I met with Bergen County representatives to ask about parking in Overpeck Park, and, at the time, they were not able to accommodate commuter parking. Holy Name Hospital was looking for more parking for their own use, so they couldn’t offer help either. I met with executives of a New York bus service that runs a daily route to Port Authority and Wall Street to see if they would be willing to stop in Teaneck and its representatives declined. I spoke with the owner of the Spanish Transport Agency who operates the little green buses that travel on Route 4 daily and asked if he would consider running a daily shuttle service around town to take commuters to bus lines, take seniors to shopping and doctors visits and take residents around town from one point to another. Although he thought
the idea had merit, he could not figure out the economics to make this venture work.
Determined to find a solution, I held a commuter parking meeting with residents when I was mayor to get their feedback and
suggestions. After all, they were the ones who needed the parking. We placed flyers on car windows, advertising the commuter meeting information along blocks around the bus routes that had not yet adopted restricted parking rules. The meeting was very well attended, and some non-Teaneck commuters attended. Several suggestions came out of the meeting, but the bottom line was that I needed to find a way to create a commuter parking area, chase away the out of town commuter parkers and help give our residents who live on blocks around bus routes their streets back. Without a large lot to work with, I collaborated with the township manager and council to create several pocket commuter parking areas in town in which residents can purchase an annual tag. These parking tags were priced at a very affordable and low cost to encourage commuters to take part in the program. While not an ideal solution, little by little, commuters have begun to use these special areas, and our residents living next to the bus lines are seeing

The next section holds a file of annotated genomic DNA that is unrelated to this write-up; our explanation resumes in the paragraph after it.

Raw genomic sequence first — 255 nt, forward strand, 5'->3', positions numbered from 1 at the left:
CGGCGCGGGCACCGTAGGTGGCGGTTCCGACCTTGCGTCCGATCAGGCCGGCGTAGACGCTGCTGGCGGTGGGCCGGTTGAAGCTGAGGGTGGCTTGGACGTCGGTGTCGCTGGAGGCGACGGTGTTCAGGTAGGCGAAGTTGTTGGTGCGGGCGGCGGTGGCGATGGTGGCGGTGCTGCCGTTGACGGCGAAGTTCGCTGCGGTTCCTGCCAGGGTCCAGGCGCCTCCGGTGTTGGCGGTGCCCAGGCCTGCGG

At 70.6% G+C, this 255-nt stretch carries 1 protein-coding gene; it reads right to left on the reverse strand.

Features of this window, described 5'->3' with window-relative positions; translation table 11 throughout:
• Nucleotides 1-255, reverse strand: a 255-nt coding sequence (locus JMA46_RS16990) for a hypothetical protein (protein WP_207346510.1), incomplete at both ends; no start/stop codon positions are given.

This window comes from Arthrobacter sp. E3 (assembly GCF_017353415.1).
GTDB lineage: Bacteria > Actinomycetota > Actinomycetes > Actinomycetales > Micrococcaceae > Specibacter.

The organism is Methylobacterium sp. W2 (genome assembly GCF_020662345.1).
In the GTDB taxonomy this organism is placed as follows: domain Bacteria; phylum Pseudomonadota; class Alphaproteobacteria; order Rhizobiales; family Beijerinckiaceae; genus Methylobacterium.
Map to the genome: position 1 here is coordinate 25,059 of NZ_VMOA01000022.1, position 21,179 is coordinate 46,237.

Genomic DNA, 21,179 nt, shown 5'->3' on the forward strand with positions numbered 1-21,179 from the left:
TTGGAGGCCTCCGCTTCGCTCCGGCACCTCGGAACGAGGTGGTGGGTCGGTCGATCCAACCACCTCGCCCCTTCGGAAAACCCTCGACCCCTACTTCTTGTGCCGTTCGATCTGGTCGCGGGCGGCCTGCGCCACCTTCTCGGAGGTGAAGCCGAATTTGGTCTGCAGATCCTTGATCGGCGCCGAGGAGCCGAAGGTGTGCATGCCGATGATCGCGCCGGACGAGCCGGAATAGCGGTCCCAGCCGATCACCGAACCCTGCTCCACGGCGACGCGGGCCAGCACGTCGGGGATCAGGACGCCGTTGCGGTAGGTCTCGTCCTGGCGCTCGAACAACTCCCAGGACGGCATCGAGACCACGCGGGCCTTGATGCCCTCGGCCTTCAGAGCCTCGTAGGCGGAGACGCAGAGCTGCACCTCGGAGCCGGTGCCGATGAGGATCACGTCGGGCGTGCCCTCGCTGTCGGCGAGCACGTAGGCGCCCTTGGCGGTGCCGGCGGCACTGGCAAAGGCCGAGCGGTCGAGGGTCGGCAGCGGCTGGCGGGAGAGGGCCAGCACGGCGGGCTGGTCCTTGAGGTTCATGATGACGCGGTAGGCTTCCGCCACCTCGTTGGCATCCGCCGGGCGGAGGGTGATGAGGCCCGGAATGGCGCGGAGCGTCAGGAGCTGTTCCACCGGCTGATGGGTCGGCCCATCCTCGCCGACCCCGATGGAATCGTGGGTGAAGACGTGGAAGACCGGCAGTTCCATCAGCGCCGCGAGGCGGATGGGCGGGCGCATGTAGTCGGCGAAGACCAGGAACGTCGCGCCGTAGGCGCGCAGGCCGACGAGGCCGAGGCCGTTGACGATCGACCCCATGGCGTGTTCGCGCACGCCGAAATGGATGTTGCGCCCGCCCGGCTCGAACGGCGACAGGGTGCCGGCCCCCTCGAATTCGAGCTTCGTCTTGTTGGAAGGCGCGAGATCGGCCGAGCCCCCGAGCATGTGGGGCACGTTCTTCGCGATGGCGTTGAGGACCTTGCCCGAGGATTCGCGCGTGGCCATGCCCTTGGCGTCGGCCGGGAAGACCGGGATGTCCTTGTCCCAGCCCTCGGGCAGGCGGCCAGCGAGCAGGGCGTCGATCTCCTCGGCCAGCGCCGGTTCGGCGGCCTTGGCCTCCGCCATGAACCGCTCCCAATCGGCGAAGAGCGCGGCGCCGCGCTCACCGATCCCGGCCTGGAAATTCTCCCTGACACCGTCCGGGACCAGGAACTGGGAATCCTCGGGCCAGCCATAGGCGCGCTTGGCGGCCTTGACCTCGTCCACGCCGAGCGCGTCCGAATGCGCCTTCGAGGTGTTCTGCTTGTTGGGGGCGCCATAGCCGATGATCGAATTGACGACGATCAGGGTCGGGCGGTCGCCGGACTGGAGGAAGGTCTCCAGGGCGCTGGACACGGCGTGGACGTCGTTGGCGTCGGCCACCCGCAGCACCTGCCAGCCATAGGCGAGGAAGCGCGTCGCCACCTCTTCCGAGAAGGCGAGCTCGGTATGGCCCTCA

their streets open up again.
Problem solved? Not exactly, but the problem is being worked on and addressed with the limited options we have. I intend to continue to work on the commuter parking problem in Teaneck and to keep adding more convenient commuter parking options in an effort to maintain the excellent quality of life that we enjoy in our great town. Teaneck commuters can go to the township clerk’s office and purchase a commuter parking tag for $50 per year (less than $4.25 per month) and park in the following designated commuter parking areas:
– Teaneck Road/Beveridge Street Lot
– Teaneck Road/ Church Street Lot
– Teaneck Road/ Orchard Street Lot
– Queen Anne Road/ Degraw Avenue
– American Legion Drive/North Street/ Chestnut Avenue State Street Parking Lots (between Palisades Avenue and Teaneck Road).
We are working on three more areas.